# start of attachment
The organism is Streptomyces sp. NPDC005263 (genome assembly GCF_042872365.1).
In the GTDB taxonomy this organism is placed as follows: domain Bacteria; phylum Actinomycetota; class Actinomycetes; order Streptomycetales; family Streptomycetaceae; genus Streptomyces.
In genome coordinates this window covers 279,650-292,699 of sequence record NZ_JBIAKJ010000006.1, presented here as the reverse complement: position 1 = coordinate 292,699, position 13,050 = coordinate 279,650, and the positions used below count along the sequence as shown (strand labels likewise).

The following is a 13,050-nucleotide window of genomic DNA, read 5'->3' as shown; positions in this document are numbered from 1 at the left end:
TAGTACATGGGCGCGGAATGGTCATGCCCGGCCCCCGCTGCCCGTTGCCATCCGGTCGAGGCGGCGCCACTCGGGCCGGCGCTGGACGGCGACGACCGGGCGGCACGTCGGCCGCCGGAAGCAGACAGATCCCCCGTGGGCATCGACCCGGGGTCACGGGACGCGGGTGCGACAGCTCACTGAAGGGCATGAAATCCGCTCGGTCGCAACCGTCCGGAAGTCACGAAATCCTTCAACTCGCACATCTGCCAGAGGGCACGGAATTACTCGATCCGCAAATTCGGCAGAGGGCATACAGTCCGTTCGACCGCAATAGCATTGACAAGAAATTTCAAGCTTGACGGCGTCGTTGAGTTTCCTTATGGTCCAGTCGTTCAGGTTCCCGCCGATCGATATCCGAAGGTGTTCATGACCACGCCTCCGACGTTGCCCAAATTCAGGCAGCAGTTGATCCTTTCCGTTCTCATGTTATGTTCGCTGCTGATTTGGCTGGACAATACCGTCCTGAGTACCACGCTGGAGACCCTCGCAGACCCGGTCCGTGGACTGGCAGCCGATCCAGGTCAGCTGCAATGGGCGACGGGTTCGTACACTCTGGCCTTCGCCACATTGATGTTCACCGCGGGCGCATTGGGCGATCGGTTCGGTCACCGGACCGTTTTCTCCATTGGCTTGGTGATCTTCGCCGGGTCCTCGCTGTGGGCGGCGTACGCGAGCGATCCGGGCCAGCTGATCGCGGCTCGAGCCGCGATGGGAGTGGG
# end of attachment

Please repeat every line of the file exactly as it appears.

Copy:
The organism is Streptomyces sp. NPDC005263 (genome assembly GCF_042872365.1).
In the GTDB taxonomy this organism is placed as follows: domain Bacteria; phylum Actinomycetota; class Actinomycetes; order Streptomycetales; family Streptomycetaceae; genus Streptomyces.
In genome coordinates this window covers 279,650-292,699 of sequence record NZ_JBIAKJ010000006.1, presented here as the reverse complement: position 1 = coordinate 292,699, position 13,050 = coordinate 279,650, and the positions used below count along the sequence as shown (strand labels likewise).

The following is a 13,050-nucleotide window of genomic DNA, read 5'->3' as shown; positions in this document are numbered from 1 at the left end:
TAGTACATGGGCGCGGAATGGTCATGCCCGGCCCCCGCTGCCCGTTGCCATCCGGTCGAGGCGGCGCCACTCGGGCCGGCGCTGGACGGCGACGACCGGGCGGCACGTCGGCCGCCGGAAGCAGACAGATCCCCCGTGGGCATCGACCCGGGGTCACGGGACGCGGGTGCGACAGCTCACTGAAGGGCATGAAATCCGCTCGGTCGCAACCGTCCGGAAGTCACGAAATCCTTCAACTCGCACATCTGCCAGAGGGCACGGAATTACTCGATCCGCAAATTCGGCAGAGGGCATACAGTCCGTTCGACCGCAATAGCATTGACAAGAAATTTCAAGCTTGACGGCGTCGTTGAGTTTCCTTATGGTCCAGTCGTTCAGGTTCCCGCCGATCGATATCCGAAGGTGTTCATGACCACGCCTCCGACGTTGCCCAAATTCAGGCAGCAGTTGATCCTTTCCGTTCTCATGTTATGTTCGCTGCTGATTTGGCTGGACAATACCGTCCTGAGTACCACGCTGGAGACCCTCGCAGACCCGGTCCGTGGACTGGCAGCCGATCCAGGTCAGCTGCAATGGGCGACGGGTTCGTACACTCTGGCCTTCGCCACATTGATGTTCACCGCGGGCGCATTGGGCGATCGGTTCGGTCACCGGACCGTTTTCTCCATTGGCTTGGTGATCTTCGCCGGGTCCTCGCTGTGGGCGGCGTACGCGAGCGATCCGGGCCAGCTGATCGCGGCTCGAGCCGCGATGGGAGTGGG